Few folks know how to offer people access to food while maintaining their dignity better than our friends at Urban Recipe. I love their food co-operative model that allows a group of families to pay into a pot and receive needed food in return. Co-op members have responsibilities and roles, and donations subsidize the cost of the food.


Together, our small band of concerned neighbors was able to quietly raise the funds to start the food co-op in our community. Two years later, fifty low-income families from South Atlanta meet twice a month to receive food and stock their shelves.


I love the food co-operative program and the dignity it maintains for recipients as they become food secure. But there was another miracle of God tucked away behind the scenes. I have constantly been amazed that while only five households of modest income give to the food co-op, there is always enough each year to provide over twenty-five tons of food for these fifty families.


The math just doesn’t add up. Still, like Christ’s feeding of the five thousand, God is able to work miracles beyond our expectations. In our “five loaves and two fishes” generosity, there is always enough for everyone.


Will you join FCS as we watch God provide resources, dignity, and transformation in our community? Your generosity is always appreciated and goes further than you can ever imagine.





Image credit: the justified sinner


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Partner Highlight: Atlanta Harvest

by FCS Ministries on

We believe strongly in collaboration with others implementing innovative solutions. One creative partner in our Historic South Atlanta community is Atlanta Harvest. They have started a revolutionary urban farm in an abandoned lot in the neighborhood. 


We are excited to build a “Food Oasis” in our community, and Atlanta Harvest is a vital partner in this work. Not only are they seeking to provide local jobs, but they are growing quality produce right in the neighborhood! 

Check out their work in this short video:

One way we’ve already been able to work together (as mentioned in the video) is they provide lettuce for sandwiches at Community Grounds. Going forward, they will be our greens supplier for Carver Market


We’re excited about the great work happening in South Atlanta and the opportunities for more jobs and better food.  


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To the Next Generation of Community Developers

by katiedelp on

By Katie Delp I knew during college that I wanted to pursue a life committed to service, justice, and community development. After graduating from Texas Tech with a degree in business degree, I had decided to spend a year working and living in Atlanta with Mission Year.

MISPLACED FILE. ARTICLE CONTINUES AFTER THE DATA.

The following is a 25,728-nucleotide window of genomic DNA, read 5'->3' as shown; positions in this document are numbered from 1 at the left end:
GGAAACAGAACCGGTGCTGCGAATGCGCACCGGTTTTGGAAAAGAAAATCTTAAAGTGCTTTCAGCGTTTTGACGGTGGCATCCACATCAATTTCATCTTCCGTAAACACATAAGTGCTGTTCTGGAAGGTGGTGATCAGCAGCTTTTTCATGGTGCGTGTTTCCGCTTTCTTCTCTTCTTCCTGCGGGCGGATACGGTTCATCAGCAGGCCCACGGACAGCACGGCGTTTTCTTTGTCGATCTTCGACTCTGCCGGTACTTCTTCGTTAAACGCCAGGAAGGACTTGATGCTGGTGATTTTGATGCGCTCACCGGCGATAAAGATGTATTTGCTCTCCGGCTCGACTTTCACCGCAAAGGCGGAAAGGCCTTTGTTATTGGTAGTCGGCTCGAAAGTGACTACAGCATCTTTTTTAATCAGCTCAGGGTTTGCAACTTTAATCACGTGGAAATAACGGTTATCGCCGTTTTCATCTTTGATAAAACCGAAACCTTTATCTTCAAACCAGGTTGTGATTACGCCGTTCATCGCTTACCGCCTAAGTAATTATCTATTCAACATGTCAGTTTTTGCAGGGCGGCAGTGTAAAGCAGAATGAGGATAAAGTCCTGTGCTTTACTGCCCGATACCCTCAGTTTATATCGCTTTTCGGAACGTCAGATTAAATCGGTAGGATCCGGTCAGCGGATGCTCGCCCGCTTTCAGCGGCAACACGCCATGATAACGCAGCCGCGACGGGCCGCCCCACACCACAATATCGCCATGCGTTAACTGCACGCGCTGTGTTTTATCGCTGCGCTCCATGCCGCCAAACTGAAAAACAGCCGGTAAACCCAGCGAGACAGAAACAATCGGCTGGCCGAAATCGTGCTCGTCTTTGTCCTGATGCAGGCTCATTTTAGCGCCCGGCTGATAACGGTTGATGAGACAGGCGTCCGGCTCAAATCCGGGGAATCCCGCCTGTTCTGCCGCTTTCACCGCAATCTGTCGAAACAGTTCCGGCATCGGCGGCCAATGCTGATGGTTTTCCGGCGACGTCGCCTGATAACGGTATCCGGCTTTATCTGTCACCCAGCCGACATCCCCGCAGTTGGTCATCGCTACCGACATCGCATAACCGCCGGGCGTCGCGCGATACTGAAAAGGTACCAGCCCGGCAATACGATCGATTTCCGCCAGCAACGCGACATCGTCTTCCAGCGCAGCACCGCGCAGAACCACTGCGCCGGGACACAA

Even though that service program was only a year, I always knew I wanted to be in this for the long haul. Fifteen years later, I am still working and living in Atlanta, trying to pursue a life committed to service, justice, and community development.


Image credit: Doug


At FCS, I often hear from young adults with similar passions and eagerness that I had during college. As I reflect on the ways I joined in this life, I know there were a few things that have supported and sustained me throughout the years.


Move in with a community.


You’ll have insider knowledge into the assets and challenges of a community when you live there. However, moving into the city alone (or even with a few friends) can be challenging to sustain. Find a program or a group of people already living in the neighborhood to join in with for support and greater impact.


Participate in church.


Connecting to a faith community helps keep you rooted and can offer support and inspiration as you live out your values. There is no perfect church for all who move into the neighborhood, but it can be a valuable place to develop relationships and nurture your spirituality.


Develop your skills.


A desire to participate in developing stronger communities is a job requirement. And the work is multi-faceted, requiring skills from many different people. Find out where you are gifted and develop those skills with the neighborhood in mind.


I used a business degree to focus on nonprofit management. I have also seen neighbors offer skills of photography, legal advice, or youth mentorship to the neighborhood. Many of these folks brought their skills to the community outside of their day jobs.


Learn local culture.


As cities continue to grow in diversity, many involved in community development encounter cultures different from their own. Learn from others with backgrounds similar to those represented in your community to help you understand your context in new ways. Some starter ideas include reading different authors and bloggers, watching films, and attending cultural events.


Take it slow.


Community development is long-term work and does not happen overnight. There are benefits to listening first and waiting a year or more before jumping into action or taking on leadership responsibilities. You will earn the respect of neighbors and have a clarified lens through which to make decisions about where to invest your time and energy.


I love the excitement and fresh passion of young adults eager to participate in neighborhood change. In fact, we’d love to meet you and talk more about community transformation at our upcoming Open House.

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How Do We Know If Our Work is Working? Measuring Flourishing Neighborhoods